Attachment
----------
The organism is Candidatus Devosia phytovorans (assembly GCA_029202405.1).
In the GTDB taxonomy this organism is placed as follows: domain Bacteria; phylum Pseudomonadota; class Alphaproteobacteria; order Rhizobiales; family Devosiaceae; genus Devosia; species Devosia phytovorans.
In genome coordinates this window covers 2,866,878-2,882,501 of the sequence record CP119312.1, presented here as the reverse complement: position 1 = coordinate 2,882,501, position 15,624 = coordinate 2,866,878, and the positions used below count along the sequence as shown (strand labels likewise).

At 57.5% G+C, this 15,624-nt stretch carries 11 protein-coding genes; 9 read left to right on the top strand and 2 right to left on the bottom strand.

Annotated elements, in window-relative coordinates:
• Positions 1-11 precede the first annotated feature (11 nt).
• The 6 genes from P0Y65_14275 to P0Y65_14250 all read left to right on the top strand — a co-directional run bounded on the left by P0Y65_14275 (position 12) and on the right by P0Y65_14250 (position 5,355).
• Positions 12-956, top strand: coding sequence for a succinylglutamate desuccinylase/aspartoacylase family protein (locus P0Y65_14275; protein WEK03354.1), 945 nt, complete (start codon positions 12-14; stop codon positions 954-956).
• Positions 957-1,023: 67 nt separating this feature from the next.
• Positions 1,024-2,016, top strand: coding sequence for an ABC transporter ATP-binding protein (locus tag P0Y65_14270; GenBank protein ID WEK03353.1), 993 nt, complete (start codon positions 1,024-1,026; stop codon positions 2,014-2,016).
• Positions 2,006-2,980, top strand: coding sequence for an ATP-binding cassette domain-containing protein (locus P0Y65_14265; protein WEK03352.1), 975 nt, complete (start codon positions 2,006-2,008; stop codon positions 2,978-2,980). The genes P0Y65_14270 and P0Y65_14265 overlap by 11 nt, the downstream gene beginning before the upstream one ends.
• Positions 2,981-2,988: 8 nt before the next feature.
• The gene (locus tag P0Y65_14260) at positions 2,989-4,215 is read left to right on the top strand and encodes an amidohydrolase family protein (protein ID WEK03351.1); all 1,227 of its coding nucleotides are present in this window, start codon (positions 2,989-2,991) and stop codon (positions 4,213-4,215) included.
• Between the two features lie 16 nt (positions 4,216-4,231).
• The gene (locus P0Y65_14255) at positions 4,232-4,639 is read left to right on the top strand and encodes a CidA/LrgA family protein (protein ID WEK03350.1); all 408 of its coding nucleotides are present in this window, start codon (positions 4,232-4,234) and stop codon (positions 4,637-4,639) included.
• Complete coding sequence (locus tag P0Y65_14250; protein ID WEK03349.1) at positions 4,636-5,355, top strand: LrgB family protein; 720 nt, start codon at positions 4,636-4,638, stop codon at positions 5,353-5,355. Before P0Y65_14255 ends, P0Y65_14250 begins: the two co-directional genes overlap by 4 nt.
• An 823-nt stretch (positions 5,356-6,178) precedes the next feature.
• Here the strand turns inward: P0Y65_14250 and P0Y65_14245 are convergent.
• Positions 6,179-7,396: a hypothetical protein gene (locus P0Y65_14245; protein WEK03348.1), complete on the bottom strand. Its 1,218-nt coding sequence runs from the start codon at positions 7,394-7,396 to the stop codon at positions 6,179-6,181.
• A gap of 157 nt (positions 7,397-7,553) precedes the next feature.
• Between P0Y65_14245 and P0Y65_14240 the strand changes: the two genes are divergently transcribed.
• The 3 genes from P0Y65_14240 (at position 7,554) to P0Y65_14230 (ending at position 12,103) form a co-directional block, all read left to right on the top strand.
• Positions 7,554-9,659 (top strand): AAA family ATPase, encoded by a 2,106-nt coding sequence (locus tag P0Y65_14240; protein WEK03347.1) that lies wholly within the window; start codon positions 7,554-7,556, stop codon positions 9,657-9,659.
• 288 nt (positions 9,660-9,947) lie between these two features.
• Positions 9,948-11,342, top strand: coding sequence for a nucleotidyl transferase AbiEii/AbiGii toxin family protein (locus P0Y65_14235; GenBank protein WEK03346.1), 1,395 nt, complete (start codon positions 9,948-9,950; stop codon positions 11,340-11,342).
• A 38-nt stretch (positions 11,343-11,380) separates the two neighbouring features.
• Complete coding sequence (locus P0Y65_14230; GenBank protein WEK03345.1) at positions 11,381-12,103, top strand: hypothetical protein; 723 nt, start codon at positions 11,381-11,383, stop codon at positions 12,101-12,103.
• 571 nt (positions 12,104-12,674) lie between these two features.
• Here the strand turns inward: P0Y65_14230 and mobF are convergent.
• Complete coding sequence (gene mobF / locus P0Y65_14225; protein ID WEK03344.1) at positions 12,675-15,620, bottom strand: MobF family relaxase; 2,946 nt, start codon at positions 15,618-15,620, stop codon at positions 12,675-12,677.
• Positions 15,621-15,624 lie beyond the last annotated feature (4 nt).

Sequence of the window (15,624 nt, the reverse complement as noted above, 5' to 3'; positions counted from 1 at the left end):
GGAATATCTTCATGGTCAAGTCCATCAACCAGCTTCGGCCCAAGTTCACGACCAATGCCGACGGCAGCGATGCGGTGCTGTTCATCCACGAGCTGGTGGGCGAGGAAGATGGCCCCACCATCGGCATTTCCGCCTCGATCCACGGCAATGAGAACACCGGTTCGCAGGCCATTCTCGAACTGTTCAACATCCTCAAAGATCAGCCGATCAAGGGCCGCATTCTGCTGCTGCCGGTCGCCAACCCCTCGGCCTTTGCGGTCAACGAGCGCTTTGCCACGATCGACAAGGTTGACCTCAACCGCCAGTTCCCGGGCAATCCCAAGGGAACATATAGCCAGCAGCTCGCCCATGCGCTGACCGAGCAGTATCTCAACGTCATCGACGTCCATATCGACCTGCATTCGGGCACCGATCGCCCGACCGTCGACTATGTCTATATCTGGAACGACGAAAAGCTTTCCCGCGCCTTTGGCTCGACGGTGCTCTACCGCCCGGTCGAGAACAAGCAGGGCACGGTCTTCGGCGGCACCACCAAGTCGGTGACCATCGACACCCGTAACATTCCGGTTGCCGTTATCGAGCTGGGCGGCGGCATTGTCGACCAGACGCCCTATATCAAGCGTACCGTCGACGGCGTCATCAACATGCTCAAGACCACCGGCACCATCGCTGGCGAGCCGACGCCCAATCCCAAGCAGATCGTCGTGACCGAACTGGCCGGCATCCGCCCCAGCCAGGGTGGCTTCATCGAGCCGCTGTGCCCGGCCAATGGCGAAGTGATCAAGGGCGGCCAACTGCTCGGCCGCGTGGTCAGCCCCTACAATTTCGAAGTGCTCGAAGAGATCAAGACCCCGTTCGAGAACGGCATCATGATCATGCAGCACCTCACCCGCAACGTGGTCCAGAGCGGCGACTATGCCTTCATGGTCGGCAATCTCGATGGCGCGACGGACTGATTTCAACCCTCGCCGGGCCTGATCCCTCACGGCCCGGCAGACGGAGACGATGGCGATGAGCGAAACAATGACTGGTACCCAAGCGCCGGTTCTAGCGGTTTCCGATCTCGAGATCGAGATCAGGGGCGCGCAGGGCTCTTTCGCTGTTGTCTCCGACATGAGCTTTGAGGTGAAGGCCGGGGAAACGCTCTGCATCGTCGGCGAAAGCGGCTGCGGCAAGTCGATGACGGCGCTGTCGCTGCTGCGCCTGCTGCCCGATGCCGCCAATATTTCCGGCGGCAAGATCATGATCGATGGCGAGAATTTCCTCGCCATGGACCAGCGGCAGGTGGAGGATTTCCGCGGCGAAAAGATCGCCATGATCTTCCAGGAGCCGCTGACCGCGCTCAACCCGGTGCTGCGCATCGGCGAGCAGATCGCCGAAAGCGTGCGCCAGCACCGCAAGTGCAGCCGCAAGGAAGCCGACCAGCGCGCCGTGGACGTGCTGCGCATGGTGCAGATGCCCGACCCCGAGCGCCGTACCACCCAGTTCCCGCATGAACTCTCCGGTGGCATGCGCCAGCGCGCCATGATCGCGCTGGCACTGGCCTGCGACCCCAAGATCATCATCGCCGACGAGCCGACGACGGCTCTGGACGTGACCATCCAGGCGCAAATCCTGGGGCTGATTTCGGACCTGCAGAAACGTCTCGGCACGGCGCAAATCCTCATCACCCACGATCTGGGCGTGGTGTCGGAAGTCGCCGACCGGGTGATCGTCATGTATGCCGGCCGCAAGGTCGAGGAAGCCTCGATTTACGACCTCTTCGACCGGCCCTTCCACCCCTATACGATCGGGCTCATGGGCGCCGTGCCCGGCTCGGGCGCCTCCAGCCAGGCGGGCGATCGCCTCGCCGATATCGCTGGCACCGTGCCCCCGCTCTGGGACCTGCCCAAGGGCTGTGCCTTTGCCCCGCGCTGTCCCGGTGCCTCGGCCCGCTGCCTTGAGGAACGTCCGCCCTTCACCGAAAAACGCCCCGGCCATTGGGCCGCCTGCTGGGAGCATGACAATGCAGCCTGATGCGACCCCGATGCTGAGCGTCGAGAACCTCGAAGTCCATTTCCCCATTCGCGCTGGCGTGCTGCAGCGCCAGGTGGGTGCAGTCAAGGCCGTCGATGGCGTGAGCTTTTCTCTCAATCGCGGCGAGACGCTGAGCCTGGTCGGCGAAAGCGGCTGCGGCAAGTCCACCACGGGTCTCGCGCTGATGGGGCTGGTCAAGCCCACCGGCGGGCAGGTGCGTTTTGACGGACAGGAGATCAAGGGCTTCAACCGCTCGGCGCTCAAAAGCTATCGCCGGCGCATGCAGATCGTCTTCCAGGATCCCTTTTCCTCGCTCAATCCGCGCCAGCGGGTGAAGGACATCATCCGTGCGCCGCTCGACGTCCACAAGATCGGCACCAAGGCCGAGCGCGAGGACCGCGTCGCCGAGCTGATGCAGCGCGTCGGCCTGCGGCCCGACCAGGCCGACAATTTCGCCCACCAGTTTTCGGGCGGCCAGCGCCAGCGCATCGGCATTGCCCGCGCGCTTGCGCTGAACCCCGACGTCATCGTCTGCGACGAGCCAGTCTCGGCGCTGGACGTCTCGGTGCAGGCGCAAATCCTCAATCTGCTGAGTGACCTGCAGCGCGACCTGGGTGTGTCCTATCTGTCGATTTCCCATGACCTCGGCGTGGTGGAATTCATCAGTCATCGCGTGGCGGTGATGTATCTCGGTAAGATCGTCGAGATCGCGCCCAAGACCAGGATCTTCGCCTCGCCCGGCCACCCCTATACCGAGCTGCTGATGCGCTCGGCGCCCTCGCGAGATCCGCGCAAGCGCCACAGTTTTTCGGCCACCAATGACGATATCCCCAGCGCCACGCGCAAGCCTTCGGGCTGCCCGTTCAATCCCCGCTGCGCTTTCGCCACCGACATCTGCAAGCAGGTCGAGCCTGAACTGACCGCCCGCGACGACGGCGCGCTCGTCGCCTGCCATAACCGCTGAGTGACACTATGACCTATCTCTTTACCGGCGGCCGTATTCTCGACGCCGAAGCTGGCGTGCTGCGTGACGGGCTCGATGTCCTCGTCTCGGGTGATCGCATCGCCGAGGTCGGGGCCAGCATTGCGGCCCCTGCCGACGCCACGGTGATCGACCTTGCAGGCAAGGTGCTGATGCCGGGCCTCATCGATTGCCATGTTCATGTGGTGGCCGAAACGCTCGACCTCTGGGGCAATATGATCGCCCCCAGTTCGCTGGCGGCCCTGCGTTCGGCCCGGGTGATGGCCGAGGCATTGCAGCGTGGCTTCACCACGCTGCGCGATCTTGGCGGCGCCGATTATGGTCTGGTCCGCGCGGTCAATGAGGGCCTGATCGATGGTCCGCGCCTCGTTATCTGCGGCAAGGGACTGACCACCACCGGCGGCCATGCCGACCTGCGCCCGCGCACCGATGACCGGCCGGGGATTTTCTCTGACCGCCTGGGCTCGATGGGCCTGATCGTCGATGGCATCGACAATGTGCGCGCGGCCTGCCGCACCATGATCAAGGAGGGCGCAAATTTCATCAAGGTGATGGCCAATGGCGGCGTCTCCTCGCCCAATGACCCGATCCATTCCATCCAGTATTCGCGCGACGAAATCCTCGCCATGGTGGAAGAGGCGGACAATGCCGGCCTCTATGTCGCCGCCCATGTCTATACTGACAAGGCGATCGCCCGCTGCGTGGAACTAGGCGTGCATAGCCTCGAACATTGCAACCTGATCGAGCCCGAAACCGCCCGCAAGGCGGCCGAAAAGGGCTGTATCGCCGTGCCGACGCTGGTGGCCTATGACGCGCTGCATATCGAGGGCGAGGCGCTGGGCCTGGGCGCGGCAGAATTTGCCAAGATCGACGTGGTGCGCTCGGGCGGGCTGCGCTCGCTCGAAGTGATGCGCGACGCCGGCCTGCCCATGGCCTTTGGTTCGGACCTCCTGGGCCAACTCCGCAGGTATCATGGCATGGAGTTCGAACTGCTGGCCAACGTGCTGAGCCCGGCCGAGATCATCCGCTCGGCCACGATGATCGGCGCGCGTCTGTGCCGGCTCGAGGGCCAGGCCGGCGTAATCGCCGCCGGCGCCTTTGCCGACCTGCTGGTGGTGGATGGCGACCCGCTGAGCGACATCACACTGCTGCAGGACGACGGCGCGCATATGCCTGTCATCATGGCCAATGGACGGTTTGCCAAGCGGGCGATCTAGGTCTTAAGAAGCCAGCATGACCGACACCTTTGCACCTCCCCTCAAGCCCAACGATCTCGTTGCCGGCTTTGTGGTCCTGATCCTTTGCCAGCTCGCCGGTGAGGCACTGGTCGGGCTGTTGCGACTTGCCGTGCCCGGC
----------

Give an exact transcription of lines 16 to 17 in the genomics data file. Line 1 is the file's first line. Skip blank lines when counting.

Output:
• Complete coding sequence (locus tag P0Y65_14250; protein ID WEK03349.1) at positions 4,636-5,355, top strand: LrgB family protein; 720 nt, start codon at positions 4,636-4,638, stop codon at positions 5,353-5,355. Before P0Y65_14255 ends, P0Y65_14250 begins: the two co-directional genes overlap by 4 nt.
• An 823-nt stretch (positions 5,356-6,178) precedes the next feature.